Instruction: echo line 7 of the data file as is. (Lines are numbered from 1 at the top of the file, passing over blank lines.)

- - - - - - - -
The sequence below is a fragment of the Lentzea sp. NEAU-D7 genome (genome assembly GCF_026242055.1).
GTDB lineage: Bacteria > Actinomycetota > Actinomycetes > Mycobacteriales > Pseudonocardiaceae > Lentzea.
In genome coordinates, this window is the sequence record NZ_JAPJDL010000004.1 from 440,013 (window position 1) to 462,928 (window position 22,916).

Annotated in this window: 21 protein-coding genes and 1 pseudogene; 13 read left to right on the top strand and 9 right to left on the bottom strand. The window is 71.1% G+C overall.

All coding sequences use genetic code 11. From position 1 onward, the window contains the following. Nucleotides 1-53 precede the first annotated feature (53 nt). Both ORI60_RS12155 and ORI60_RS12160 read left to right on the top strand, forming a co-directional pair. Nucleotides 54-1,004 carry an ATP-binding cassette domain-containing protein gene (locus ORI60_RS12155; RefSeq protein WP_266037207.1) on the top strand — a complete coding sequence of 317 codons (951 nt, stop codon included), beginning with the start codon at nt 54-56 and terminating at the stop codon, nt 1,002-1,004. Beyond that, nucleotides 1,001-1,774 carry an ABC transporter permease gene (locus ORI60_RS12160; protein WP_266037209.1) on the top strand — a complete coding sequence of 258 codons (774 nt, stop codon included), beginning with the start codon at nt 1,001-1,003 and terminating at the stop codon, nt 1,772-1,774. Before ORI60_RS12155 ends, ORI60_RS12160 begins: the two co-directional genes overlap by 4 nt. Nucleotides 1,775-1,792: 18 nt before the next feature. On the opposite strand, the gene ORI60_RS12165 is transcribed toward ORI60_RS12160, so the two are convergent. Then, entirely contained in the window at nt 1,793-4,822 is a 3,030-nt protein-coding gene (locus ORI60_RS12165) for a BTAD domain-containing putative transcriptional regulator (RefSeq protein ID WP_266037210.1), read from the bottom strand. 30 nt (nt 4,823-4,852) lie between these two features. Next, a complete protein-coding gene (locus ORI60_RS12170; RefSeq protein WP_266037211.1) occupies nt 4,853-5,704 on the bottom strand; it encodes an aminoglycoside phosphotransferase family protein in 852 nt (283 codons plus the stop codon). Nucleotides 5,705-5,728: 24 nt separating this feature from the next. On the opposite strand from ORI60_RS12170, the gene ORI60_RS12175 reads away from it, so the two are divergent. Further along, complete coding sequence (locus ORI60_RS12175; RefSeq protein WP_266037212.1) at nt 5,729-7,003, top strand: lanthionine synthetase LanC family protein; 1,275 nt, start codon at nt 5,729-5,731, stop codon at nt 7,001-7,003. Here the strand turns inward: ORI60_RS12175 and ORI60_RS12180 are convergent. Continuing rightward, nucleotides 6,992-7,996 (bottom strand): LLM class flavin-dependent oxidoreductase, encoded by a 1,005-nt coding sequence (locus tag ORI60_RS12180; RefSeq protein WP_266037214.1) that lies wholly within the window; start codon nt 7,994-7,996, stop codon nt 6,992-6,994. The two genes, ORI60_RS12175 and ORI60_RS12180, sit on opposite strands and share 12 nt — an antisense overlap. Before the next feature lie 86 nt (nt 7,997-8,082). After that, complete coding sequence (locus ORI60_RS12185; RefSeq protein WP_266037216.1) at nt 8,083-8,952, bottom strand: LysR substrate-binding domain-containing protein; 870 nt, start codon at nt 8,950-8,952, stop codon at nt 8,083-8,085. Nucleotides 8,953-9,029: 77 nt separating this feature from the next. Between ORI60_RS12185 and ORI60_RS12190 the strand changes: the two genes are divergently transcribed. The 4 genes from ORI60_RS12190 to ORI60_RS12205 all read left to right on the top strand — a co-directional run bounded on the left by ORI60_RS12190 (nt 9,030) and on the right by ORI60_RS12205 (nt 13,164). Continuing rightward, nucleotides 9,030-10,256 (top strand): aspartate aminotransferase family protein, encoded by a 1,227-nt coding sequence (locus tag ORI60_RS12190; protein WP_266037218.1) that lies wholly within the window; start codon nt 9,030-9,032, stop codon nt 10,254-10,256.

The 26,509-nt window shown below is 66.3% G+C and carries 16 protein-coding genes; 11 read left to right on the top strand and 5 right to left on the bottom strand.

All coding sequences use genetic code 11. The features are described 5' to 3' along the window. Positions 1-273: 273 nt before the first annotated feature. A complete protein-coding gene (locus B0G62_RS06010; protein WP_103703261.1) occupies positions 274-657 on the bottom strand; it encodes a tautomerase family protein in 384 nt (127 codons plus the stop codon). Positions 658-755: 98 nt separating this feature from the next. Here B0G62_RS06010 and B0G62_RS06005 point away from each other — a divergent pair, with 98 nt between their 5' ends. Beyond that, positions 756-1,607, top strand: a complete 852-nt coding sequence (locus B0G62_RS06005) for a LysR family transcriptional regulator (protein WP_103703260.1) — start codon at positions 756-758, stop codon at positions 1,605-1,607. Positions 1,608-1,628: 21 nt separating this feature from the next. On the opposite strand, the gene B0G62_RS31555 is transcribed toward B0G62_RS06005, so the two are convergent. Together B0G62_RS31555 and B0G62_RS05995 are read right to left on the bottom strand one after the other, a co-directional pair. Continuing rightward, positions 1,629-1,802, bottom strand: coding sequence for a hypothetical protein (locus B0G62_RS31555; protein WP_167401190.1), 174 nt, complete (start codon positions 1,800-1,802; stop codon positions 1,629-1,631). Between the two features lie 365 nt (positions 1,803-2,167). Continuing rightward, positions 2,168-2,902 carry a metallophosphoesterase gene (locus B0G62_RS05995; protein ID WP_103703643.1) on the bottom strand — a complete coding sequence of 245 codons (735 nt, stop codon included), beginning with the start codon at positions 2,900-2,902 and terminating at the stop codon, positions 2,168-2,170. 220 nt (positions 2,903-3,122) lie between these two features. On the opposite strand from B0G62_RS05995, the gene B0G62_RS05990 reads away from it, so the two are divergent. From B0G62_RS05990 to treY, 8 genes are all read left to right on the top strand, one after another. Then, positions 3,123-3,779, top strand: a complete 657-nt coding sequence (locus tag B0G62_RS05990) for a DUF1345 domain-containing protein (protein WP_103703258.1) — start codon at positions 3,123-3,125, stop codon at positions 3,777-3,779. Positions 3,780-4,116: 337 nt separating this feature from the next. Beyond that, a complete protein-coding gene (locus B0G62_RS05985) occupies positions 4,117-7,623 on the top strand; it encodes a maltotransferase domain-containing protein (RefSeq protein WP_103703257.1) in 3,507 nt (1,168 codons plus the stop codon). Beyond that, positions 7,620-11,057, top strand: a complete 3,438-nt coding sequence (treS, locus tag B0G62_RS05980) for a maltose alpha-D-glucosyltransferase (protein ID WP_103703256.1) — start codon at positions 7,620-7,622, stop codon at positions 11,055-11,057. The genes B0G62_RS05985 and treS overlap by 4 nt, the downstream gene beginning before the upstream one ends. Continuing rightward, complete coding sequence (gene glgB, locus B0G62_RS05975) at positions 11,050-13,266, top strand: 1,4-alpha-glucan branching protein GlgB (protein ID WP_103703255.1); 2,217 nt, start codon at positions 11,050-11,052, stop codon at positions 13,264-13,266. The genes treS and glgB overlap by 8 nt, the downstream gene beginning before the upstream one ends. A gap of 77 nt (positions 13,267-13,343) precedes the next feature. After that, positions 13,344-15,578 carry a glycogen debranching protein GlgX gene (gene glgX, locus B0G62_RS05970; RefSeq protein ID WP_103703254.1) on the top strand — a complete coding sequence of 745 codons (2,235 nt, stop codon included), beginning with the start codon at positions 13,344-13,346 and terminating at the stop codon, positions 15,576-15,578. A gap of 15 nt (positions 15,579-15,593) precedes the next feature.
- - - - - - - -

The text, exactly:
All coding sequences use genetic code 11. The features are described 5' to 3' along the window. Positions 1-273: 273 nt before the first annotated feature. A complete protein-coding gene (locus B0G62_RS06010; protein WP_103703261.1) occupies positions 274-657 on the bottom strand; it encodes a tautomerase family protein in 384 nt (127 codons plus the stop codon). Positions 658-755: 98 nt separating this feature from the next. Here B0G62_RS06010 and B0G62_RS06005 point away from each other — a divergent pair, with 98 nt between their 5' ends. Beyond that, positions 756-1,607, top strand: a complete 852-nt coding sequence (locus B0G62_RS06005) for a LysR family transcriptional regulator (protein WP_103703260.1) — start codon at positions 756-758, stop codon at positions 1,605-1,607. Positions 1,608-1,628: 21 nt separating this feature from the next. On the opposite strand, the gene B0G62_RS31555 is transcribed toward B0G62_RS06005, so the two are convergent. Together B0G62_RS31555 and B0G62_RS05995 are read right to left on the bottom strand one after the other, a co-directional pair. Continuing rightward, positions 1,629-1,802, bottom strand: coding sequence for a hypothetical protein (locus B0G62_RS31555; protein WP_167401190.1), 174 nt, complete (start codon positions 1,800-1,802; stop codon positions 1,629-1,631). Between the two features lie 365 nt (positions 1,803-2,167). Continuing rightward, positions 2,168-2,902 carry a metallophosphoesterase gene (locus B0G62_RS05995; protein ID WP_103703643.1) on the bottom strand — a complete coding sequence of 245 codons (735 nt, stop codon included), beginning with the start codon at positions 2,900-2,902 and terminating at the stop codon, positions 2,168-2,170. 220 nt (positions 2,903-3,122) lie between these two features. On the opposite strand from B0G62_RS05995, the gene B0G62_RS05990 reads away from it, so the two are divergent. From B0G62_RS05990 to treY, 8 genes are all read left to right on the top strand, one after another. Then, positions 3,123-3,779, top strand: a complete 657-nt coding sequence (locus tag B0G62_RS05990) for a DUF1345 domain-containing protein (protein WP_103703258.1) — start codon at positions 3,123-3,125, stop codon at positions 3,777-3,779. Positions 3,780-4,116: 337 nt separating this feature from the next. Beyond that, a complete protein-coding gene (locus B0G62_RS05985) occupies positions 4,117-7,623 on the top strand; it encodes a maltotransferase domain-containing protein (RefSeq protein WP_103703257.1) in 3,507 nt (1,168 codons plus the stop codon). Beyond that, positions 7,620-11,057, top strand: a complete 3,438-nt coding sequence (treS, locus tag B0G62_RS05980) for a maltose alpha-D-glucosyltransferase (protein ID WP_103703256.1) — start codon at positions 7,620-7,622, stop codon at positions 11,055-11,057. The genes B0G62_RS05985 and treS overlap by 4 nt, the downstream gene beginning before the upstream one ends. Continuing rightward, complete coding sequence (gene glgB, locus B0G62_RS05975) at positions 11,050-13,266, top strand: 1,4-alpha-glucan branching protein GlgB (protein ID WP_103703255.1); 2,217 nt, start codon at positions 11,050-11,052, stop codon at positions 13,264-13,266. The genes treS and glgB overlap by 8 nt, the downstream gene beginning before the upstream one ends. A gap of 77 nt (positions 13,267-13,343) precedes the next feature. After that, positions 13,344-15,578 carry a glycogen debranching protein GlgX gene (gene glgX, locus B0G62_RS05970; RefSeq protein ID WP_103703254.1) on the top strand — a complete coding sequence of 745 codons (2,235 nt, stop codon included), beginning with the start codon at positions 13,344-13,346 and terminating at the stop codon, positions 15,576-15,578. A gap of 15 nt (positions 15,579-15,593) precedes the next feature.